Hostilities vs. Human Rights: State agents in the forefront of HR violations

By Penz Baterna

“Kill, Kill, Kill,” was not only the President’s mantra for the war on drugs. It has also become his immediate response to address other important issues including insurgency and even the Covid-19 pandemic.

The current cleavages dividing political parties, civil society groups, and individuals reflect a fundamental disagreement about the place of human rights in our society. The media should be a key instrument for the clarification of the principles, their meanings, and how policies must reflect them in order to sustain human rights in our way of life. 

The state which dominates the public sphere must be constantly challenged, as the Constitution does limit what public officials can do to pursue their political goals. 

This fundamental conflict deserves to be reflected in media accounts. Public discourse, including debate and argumentation, should clarify fundamental values so we can create a common ground on which policies and programs can be built.  

WHEN RODRIGO Duterte became President in 2016, he made official the policy of violence against citizens in breach of law and the national arena has since been fraught, given this deadly policy that condones with impunity police killings of drug suspects and addicts.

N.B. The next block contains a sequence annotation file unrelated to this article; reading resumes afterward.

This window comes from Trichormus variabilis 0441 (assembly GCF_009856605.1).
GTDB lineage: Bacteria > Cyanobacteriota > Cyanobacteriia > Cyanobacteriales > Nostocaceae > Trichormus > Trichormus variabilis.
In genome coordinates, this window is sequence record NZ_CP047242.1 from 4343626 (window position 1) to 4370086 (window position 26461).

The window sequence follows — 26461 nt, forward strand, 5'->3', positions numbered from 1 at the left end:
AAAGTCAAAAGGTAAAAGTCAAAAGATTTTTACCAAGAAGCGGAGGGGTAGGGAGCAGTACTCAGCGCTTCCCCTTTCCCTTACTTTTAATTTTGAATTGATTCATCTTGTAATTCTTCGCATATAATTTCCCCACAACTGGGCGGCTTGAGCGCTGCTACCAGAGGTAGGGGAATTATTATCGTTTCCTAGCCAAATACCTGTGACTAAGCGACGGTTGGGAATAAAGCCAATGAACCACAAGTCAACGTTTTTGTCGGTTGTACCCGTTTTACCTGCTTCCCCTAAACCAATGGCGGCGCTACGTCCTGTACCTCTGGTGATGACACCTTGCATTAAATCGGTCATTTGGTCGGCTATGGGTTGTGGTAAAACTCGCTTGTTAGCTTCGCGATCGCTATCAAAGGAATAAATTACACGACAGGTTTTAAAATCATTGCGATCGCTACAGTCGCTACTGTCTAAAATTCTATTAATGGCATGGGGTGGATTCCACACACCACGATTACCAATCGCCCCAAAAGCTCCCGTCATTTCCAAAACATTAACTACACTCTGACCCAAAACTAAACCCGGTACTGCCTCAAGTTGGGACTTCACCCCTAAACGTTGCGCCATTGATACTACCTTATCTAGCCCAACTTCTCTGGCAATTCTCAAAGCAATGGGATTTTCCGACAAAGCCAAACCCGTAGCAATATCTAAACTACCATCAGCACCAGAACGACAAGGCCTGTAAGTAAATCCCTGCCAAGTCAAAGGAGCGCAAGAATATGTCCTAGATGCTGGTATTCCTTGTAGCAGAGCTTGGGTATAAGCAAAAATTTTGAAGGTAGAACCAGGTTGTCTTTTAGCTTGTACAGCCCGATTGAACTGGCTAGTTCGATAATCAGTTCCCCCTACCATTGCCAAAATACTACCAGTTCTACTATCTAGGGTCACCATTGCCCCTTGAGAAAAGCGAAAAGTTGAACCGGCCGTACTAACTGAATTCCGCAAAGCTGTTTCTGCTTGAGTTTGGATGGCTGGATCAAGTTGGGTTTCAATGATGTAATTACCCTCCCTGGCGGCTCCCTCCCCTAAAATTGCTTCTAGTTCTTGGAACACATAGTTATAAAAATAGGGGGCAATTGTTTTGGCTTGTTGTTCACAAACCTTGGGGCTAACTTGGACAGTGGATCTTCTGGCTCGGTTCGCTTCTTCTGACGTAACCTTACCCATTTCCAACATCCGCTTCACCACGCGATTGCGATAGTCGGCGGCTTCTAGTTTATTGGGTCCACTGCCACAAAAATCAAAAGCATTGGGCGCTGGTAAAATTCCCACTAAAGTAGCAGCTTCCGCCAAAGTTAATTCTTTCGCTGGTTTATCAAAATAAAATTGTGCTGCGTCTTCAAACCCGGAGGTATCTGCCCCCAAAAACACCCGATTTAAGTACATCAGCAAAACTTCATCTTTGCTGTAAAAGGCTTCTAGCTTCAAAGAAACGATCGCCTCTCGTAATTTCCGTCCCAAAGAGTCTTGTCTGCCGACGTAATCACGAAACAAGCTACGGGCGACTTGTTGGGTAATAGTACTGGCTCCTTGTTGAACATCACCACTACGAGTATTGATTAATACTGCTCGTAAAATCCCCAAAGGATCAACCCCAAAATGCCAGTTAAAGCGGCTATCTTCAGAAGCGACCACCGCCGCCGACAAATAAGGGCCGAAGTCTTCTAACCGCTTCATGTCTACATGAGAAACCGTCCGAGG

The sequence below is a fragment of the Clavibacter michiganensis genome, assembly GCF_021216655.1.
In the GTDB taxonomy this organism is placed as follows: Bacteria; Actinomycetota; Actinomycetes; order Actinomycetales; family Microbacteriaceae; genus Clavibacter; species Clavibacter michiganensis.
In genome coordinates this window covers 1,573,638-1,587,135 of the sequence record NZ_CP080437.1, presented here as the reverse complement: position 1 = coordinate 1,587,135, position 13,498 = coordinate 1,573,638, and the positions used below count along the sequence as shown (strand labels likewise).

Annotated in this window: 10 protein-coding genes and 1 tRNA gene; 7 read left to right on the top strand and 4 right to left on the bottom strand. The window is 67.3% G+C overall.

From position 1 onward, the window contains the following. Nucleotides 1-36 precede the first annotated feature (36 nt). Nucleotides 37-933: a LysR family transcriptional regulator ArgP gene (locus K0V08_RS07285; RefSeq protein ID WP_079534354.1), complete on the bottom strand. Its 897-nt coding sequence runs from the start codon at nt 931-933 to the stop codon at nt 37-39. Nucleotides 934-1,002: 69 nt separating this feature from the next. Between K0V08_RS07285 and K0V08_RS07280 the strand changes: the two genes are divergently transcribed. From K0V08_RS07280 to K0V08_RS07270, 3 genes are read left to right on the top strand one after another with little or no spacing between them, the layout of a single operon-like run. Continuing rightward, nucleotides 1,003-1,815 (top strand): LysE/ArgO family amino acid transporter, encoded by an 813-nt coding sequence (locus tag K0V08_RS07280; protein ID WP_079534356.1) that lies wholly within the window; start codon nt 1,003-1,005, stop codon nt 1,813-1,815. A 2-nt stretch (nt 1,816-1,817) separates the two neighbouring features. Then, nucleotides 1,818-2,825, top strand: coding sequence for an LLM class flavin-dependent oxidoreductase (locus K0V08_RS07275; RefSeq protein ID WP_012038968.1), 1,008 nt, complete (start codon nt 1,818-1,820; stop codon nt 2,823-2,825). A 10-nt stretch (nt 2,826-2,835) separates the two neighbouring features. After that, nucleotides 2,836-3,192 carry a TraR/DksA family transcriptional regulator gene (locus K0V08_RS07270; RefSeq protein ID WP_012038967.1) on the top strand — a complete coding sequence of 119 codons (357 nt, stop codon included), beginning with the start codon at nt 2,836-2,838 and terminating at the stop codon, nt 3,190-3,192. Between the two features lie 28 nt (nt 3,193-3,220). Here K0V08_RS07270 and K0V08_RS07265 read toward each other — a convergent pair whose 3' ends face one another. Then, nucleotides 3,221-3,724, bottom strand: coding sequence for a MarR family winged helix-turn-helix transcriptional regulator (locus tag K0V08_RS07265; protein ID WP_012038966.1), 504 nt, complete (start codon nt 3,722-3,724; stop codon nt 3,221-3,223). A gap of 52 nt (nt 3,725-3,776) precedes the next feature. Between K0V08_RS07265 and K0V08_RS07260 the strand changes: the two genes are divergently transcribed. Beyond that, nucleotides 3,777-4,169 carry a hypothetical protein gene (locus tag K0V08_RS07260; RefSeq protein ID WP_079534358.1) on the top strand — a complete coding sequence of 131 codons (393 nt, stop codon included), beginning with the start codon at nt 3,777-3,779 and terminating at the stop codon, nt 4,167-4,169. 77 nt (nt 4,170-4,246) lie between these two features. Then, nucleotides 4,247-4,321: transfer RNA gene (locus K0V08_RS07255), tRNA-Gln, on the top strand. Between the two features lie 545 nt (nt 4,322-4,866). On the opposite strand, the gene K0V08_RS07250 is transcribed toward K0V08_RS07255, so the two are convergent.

Based on police data, the campaign resulted in the killings of 6,215 suspects by police during drug operations from July 1, 2016 to October 31, 2021. But human rights advocates pegged the number at more than 30,000 killings to include the thousands of drug suspects killed by so-called vigilante groups because evidence had shown these were also directed by police. 

The war on drugs became the administration’s banner policy. It bared Duterte’s disregard for human rights and caused him to be charged with crimes against humanity filed before the International Criminal Court (ICC).  In September 2021, the Court had already given the green light for an official probe. But the investigation was temporarily halted in November after the Philippine government filed a deferral request.   

“Kill, Kill, Kill,” was not only the President’s mantra for the war on drugs. It has also become his immediate response to address other important issues including insurgency and even the Covid-19 pandemic. The brute display of power has become Duterte’s brand in addressing many of his major policies.  And not surprisingly, hostility and violence became a pattern, a response which resonated through the ranks down to the lowest rung of the bureaucracy.